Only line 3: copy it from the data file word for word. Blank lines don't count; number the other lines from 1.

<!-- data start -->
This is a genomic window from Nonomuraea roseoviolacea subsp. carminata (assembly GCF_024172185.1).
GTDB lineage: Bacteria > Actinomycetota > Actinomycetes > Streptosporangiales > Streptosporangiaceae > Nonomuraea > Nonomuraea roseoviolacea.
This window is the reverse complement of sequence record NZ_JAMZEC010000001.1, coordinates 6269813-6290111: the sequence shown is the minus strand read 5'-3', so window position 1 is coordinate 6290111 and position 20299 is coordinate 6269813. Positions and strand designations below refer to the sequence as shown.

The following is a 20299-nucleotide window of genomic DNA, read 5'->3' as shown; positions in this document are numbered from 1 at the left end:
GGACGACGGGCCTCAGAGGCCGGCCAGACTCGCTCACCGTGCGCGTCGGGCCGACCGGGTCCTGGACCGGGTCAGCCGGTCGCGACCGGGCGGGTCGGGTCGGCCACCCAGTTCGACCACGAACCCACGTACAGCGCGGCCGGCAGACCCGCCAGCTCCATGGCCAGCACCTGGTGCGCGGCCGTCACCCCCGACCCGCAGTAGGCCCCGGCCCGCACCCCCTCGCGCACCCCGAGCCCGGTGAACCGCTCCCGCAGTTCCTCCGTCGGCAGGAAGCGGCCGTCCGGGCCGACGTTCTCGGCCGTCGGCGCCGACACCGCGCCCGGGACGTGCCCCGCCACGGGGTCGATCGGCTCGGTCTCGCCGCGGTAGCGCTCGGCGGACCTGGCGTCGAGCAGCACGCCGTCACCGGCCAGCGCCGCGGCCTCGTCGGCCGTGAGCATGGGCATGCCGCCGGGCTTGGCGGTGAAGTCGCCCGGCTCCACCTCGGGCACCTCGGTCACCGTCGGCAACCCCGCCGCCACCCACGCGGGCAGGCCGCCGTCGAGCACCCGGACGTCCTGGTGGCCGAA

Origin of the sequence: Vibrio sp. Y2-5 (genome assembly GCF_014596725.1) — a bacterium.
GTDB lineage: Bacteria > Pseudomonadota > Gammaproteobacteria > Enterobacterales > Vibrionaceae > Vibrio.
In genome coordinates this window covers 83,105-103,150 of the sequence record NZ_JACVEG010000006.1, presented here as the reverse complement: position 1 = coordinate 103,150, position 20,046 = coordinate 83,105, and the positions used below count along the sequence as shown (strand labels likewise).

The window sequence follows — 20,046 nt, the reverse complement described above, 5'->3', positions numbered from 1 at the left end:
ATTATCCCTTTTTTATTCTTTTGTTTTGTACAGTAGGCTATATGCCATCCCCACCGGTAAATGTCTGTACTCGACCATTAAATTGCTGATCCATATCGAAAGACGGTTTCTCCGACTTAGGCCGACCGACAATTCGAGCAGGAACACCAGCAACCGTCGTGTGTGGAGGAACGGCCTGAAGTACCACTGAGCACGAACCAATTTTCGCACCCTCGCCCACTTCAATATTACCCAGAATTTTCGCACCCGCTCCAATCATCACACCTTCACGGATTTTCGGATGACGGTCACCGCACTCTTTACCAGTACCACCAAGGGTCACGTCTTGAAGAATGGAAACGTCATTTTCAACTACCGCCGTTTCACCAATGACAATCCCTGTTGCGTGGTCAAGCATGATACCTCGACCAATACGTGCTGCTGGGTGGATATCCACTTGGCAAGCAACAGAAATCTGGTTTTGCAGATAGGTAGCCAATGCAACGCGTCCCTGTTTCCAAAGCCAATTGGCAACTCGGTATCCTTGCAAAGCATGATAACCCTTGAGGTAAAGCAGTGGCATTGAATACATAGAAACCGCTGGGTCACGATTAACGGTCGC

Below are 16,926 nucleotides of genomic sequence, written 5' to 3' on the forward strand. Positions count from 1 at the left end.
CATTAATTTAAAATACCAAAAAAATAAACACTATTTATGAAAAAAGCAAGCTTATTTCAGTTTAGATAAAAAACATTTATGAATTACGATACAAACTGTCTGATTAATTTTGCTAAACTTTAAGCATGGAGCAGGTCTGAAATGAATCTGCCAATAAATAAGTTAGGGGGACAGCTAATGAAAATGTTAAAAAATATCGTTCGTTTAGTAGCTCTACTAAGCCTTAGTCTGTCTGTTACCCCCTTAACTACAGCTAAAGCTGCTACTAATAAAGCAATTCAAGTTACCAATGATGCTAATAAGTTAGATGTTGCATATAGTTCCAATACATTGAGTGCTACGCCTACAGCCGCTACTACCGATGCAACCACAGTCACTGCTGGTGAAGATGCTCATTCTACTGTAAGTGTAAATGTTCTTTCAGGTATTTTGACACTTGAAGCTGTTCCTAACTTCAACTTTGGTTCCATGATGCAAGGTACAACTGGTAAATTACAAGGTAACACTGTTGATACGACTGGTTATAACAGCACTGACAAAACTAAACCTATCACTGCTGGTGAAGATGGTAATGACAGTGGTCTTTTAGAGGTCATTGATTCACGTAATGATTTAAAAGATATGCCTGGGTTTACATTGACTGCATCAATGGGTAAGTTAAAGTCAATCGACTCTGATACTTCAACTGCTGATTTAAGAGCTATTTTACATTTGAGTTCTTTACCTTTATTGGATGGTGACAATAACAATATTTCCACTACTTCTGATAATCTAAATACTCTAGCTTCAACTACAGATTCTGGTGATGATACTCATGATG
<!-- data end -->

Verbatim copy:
This window is the reverse complement of sequence record NZ_JAMZEC010000001.1, coordinates 6269813-6290111: the sequence shown is the minus strand read 5'-3', so window position 1 is coordinate 6290111 and position 20299 is coordinate 6269813. Positions and strand designations below refer to the sequence as shown.